debootstrap is written in shell, and the principal points of interest, debootstrap, functions, and scripts/debian/sid are several hundreds lines each, the last ones being sourced by the first one.

Emacs is supposed to be great, let's look at etags, the Emacs flavour of exuberant ctags. It generates a TAGS file which is then used by Emacs when M-. is pressed, to search for the current word (at the point). etags supports many languages, but I first thought shell was missing. Hopefully, it is possible to add support for new languages, which can be done using two methods: either pass some regexps to etags, or implement a new parser and recompile etags after having added it to the Makefile.

The first method was sufficient here, since debootstrap's code is quite well indented, and at first glance, every function is declared using the following: left-aligned, possibly followed by whitespaces, followed by (possibly spaced) parentheses, possibly followed by whitespaces, possibly followed by an opening brace. That is:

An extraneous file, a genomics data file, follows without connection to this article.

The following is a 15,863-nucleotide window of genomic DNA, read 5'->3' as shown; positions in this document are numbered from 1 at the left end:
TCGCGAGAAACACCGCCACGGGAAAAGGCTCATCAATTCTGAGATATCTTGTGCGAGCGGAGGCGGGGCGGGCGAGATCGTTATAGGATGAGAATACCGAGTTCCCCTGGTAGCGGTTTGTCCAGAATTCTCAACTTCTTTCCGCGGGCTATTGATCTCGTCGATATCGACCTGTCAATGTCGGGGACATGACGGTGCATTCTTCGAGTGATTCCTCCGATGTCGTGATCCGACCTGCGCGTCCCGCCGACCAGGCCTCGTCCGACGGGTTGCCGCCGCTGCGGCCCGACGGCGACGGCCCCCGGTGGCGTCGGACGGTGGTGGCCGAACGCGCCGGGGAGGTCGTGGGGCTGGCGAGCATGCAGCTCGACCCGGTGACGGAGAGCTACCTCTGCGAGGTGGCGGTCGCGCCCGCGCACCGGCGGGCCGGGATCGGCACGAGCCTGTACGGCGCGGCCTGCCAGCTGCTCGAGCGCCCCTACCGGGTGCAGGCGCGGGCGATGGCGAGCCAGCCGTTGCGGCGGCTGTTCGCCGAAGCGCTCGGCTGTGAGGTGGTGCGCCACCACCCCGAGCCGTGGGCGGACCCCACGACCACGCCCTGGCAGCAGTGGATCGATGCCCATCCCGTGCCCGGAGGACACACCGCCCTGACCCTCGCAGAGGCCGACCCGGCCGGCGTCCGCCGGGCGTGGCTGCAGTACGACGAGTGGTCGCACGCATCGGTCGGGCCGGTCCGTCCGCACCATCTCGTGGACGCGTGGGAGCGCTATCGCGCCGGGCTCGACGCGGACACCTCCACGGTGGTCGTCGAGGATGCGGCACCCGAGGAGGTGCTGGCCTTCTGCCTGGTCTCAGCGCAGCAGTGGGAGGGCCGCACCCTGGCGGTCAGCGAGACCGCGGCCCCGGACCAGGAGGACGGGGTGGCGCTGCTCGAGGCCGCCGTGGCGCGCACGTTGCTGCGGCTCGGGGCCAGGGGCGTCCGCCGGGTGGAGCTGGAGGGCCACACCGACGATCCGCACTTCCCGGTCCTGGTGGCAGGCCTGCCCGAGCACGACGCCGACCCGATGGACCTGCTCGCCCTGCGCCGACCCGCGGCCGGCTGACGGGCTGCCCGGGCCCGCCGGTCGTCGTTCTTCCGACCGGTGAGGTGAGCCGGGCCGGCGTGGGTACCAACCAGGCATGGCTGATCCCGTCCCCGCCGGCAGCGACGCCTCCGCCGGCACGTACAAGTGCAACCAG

'/^([a-zA-Z0-9_]+)[ \t]*[(][ \t]*[)][ \t]*[{]*[ \t]*/\1/'

One could have used two regexps (using --regex-$LANG twice) to accept only the following, which would have been sufficient, given the current source files:

'/^([a-zA-Z0-9_]+) [(][)] [{]/\1/'

Now, it is sufficient to add a tags: target to the Makefile, running etags on the interesting files, defining a new language kibishell (so as to void possible clash with future well-featured shell modes), forcing it for the specified files (since they have no extension, it is not possible to use

Added Makefile fragment:

    etags \
      --totals \
      --langdef=kibishell \
      --regex-kibishell='/^([a-zA-Z0-9_]+)[ \t]*[(][ \t]*[)][ \t]*[{]*[ \t]*/\1/' \
      --language-force=kibishell \
      debootstrap functions scripts/debian/sid

Usage within Emacs:

  • M-.: search for a definition;
  • M-O M-.: next definition;
  • M-*: go back to the starting point;
  • M-x visit-tags-table: change the reference file.

Now that I can read that sh is supported, it is sufficient to drop --langdef and --regex-kibishell, and to adjust --language-force. Here it is: not that bad after all, only 6 symbols were missing, on a total of 63.

A last word on etags: it accepts -x so that a cross reference is written to the standard output, in the cxref format.